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There are several options, some more devastating than others.

I'll list my three favorite ones here:

Chase the Rogue

As Guildsbounty mentioned, a hidden Rogue isn't invisible: it just means their enemies have lost track of where they are. But their enemies still know where they were. You can run behind the last object you saw the Rogue go behind. Unless the rogue is moving particularly quickly, the Rogue is likely now visible. However, you should note that even while visible, the rogue may still be hidden. However, they at least will no longer be "unseen", which means they will not gain advantage on an attack roll made against their pursuer (which is crucial: more on that later).

Ready Actions

A rogue will give away their possition when they attack. So you can ready an action to injure the rogue when you locate him or her. This tactic is somewhat flawed for a couple of reasons. For one thing, you'll usually need to be attacked before you take your held action, which could mean you'll take considerable damage. For another thing, if you're a martial class you'll lose access to your Extra Attacks, and if you're a spellcaster you'll need to maintain concentration on your readied spell (particularly problematic if you're going to be attacked before you cast the spell). But still, it will permit you to do some damage to the rogue whenever it pops it attacks you. This leads me to a third and crucial tactic.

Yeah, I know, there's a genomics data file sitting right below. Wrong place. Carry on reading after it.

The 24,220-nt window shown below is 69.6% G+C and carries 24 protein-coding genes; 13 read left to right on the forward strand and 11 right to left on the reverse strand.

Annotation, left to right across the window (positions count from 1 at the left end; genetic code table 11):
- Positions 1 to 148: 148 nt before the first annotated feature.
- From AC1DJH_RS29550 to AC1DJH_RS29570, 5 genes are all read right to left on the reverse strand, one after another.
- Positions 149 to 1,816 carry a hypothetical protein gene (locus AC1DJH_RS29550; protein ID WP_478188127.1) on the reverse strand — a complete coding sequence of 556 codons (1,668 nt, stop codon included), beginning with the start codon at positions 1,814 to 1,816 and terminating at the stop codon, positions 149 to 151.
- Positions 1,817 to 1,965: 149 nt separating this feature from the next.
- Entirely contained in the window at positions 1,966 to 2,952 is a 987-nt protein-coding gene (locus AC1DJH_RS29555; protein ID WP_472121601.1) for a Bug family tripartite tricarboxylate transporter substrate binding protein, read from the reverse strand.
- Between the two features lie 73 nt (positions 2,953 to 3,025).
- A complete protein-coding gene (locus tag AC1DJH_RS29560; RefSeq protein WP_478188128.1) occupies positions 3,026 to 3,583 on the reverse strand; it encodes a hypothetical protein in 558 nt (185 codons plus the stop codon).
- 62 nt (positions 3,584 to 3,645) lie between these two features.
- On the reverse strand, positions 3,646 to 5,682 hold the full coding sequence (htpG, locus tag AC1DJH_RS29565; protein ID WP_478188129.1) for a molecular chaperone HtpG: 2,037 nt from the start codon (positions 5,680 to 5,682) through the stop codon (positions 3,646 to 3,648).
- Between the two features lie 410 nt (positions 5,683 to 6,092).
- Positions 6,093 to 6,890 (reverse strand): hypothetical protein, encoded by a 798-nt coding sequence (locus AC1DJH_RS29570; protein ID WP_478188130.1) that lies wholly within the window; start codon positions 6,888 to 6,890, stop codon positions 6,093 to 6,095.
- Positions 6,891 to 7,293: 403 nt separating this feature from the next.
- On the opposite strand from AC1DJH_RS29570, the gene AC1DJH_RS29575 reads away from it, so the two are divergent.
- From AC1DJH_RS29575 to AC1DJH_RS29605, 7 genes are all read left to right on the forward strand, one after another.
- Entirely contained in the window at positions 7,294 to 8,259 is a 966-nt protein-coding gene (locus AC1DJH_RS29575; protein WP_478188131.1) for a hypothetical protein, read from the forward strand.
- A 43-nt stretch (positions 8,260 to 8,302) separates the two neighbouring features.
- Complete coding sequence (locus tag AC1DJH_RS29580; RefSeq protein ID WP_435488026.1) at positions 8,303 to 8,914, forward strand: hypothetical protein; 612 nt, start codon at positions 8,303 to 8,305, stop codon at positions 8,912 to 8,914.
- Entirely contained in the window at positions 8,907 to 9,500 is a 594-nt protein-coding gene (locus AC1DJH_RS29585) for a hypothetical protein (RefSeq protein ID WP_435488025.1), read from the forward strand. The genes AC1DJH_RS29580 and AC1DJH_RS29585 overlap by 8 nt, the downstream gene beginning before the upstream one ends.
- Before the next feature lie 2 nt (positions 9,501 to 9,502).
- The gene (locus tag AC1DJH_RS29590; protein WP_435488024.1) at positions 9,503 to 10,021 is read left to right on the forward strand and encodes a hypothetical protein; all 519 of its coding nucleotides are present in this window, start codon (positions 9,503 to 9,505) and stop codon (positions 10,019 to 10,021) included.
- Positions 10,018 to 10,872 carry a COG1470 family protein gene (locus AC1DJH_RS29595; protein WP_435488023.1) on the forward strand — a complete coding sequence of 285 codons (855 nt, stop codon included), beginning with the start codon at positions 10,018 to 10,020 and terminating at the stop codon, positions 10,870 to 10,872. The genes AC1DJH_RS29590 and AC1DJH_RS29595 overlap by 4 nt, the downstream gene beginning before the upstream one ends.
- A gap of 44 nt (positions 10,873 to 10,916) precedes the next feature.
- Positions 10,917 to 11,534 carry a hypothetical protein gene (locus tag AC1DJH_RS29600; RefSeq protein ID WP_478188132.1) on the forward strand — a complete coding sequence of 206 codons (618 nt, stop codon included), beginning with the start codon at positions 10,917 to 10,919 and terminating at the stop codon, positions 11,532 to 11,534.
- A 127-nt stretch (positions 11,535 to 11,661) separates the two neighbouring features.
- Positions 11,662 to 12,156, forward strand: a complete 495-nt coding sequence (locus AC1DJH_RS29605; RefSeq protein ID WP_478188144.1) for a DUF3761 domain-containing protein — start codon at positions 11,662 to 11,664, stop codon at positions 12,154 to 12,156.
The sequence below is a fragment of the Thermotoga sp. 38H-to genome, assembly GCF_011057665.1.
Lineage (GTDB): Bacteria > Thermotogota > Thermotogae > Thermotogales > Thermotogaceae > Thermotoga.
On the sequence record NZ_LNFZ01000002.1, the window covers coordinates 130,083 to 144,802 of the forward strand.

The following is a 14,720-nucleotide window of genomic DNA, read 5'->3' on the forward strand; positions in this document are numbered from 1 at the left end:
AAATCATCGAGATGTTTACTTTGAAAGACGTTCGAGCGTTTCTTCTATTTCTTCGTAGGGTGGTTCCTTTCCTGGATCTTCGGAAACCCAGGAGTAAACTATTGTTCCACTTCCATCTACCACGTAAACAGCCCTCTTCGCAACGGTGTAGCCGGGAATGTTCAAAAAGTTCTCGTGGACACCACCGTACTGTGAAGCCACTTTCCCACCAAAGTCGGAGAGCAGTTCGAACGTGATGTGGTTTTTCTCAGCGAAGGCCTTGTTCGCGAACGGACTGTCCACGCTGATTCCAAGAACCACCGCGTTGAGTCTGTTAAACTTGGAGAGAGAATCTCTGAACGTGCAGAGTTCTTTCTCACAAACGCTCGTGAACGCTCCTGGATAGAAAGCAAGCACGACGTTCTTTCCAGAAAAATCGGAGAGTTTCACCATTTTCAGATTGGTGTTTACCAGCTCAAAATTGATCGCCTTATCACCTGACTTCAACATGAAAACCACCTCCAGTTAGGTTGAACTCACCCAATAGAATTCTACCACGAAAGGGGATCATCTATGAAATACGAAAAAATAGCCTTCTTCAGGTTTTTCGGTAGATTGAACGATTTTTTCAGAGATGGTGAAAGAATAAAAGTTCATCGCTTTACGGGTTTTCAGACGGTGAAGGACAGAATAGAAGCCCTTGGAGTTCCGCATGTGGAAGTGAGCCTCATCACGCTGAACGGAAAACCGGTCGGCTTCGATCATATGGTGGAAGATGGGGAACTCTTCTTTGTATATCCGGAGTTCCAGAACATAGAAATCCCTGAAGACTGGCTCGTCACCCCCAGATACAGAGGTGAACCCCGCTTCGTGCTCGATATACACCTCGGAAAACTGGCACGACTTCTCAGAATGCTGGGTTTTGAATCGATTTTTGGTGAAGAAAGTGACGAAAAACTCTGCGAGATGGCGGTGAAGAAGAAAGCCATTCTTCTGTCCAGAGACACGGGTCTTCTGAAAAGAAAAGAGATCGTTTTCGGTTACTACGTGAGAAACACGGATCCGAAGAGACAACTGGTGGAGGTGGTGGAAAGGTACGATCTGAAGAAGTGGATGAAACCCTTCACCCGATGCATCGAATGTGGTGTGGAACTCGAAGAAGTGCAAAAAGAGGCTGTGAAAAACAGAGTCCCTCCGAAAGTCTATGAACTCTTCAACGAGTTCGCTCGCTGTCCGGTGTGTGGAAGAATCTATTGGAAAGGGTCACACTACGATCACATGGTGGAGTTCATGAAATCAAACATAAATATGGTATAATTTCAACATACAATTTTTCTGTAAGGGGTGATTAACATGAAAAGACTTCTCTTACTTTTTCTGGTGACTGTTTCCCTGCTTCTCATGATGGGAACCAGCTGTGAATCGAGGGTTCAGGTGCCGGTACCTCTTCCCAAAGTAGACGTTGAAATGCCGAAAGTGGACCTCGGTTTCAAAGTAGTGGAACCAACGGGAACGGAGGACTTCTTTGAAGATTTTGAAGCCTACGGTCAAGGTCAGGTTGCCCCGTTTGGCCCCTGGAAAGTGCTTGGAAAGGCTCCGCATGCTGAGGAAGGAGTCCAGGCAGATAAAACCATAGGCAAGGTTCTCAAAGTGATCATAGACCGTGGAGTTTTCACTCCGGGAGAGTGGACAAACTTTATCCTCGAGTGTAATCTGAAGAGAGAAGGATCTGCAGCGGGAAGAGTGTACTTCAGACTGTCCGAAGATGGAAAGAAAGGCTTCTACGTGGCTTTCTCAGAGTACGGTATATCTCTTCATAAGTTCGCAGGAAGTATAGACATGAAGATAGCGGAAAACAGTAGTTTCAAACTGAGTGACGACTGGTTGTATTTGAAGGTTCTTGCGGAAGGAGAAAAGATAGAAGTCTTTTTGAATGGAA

Give the Rogue Disadvantage on their attack

There are several ways to do this: you could become invisible yourself (or simply obscure your location through a spell like Darkness or Fog Cloud), or restrain the rogue somehow (like through the Entangle spell) or simply go prone if the rogue is using ranged attacks (and can't walk up to you safely). Whatever method you chose, you need to ensure that the rogue doesn't have advantage when attacking you.

Note that the rules on advantage and disadvantage state: